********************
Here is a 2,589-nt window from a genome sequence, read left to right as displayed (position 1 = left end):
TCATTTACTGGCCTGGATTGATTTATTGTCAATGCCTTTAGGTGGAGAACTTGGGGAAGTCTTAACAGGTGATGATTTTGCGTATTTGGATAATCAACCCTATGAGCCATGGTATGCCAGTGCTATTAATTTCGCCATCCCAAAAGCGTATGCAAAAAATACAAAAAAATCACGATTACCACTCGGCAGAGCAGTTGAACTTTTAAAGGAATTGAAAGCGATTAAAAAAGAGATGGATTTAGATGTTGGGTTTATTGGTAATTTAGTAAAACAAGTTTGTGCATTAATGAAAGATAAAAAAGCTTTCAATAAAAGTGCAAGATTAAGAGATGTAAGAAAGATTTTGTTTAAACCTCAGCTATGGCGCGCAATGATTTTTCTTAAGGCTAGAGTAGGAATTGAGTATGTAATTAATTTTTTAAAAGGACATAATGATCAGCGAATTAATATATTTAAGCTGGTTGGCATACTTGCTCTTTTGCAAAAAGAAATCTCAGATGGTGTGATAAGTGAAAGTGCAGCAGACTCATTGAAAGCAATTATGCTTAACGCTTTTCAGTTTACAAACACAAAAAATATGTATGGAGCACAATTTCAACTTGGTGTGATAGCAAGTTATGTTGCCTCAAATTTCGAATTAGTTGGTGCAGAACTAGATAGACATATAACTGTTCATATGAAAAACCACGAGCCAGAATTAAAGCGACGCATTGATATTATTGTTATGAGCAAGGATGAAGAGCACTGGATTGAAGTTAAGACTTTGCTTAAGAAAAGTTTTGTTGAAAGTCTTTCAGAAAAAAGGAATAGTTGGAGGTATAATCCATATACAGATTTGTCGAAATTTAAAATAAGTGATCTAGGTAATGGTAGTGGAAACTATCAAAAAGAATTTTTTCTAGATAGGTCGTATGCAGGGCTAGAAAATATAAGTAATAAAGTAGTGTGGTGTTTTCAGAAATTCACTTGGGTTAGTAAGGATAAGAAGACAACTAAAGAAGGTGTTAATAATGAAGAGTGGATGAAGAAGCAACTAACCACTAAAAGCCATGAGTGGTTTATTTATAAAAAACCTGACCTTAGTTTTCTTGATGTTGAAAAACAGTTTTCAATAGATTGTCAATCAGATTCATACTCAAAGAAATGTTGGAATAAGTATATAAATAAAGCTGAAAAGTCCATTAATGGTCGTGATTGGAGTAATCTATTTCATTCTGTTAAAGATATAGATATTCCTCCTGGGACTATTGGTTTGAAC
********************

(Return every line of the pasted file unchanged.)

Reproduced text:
Here is a 2,589-nt window from a genome sequence, read left to right as displayed (position 1 = left end):
TCATTTACTGGCCTGGATTGATTTATTGTCAATGCCTTTAGGTGGAGAACTTGGGGAAGTCTTAACAGGTGATGATTTTGCGTATTTGGATAATCAACCCTATGAGCCATGGTATGCCAGTGCTATTAATTTCGCCATCCCAAAAGCGTATGCAAAAAATACAAAAAAATCACGATTACCACTCGGCAGAGCAGTTGAACTTTTAAAGGAATTGAAAGCGATTAAAAAAGAGATGGATTTAGATGTTGGGTTTATTGGTAATTTAGTAAAACAAGTTTGTGCATTAATGAAAGATAAAAAAGCTTTCAATAAAAGTGCAAGATTAAGAGATGTAAGAAAGATTTTGTTTAAACCTCAGCTATGGCGCGCAATGATTTTTCTTAAGGCTAGAGTAGGAATTGAGTATGTAATTAATTTTTTAAAAGGACATAATGATCAGCGAATTAATATATTTAAGCTGGTTGGCATACTTGCTCTTTTGCAAAAAGAAATCTCAGATGGTGTGATAAGTGAAAGTGCAGCAGACTCATTGAAAGCAATTATGCTTAACGCTTTTCAGTTTACAAACACAAAAAATATGTATGGAGCACAATTTCAACTTGGTGTGATAGCAAGTTATGTTGCCTCAAATTTCGAATTAGTTGGTGCAGAACTAGATAGACATATAACTGTTCATATGAAAAACCACGAGCCAGAATTAAAGCGACGCATTGATATTATTGTTATGAGCAAGGATGAAGAGCACTGGATTGAAGTTAAGACTTTGCTTAAGAAAAGTTTTGTTGAAAGTCTTTCAGAAAAAAGGAATAGTTGGAGGTATAATCCATATACAGATTTGTCGAAATTTAAAATAAGTGATCTAGGTAATGGTAGTGGAAACTATCAAAAAGAATTTTTTCTAGATAGGTCGTATGCAGGGCTAGAAAATATAAGTAATAAAGTAGTGTGGTGTTTTCAGAAATTCACTTGGGTTAGTAAGGATAAGAAGACAACTAAAGAAGGTGTTAATAATGAAGAGTGGATGAAGAAGCAACTAACCACTAAAAGCCATGAGTGGTTTATTTATAAAAAACCTGACCTTAGTTTTCTTGATGTTGAAAAACAGTTTTCAATAGATTGTCAATCAGATTCATACTCAAAGAAATGTTGGAATAAGTATATAAATAAAGCTGAAAAGTCCATTAATGGTCGTGATTGGAGTAATCTATTTCATTCTGTTAAAGATATAGATATTCCTCCTGGGACTATTGGTTTGAAC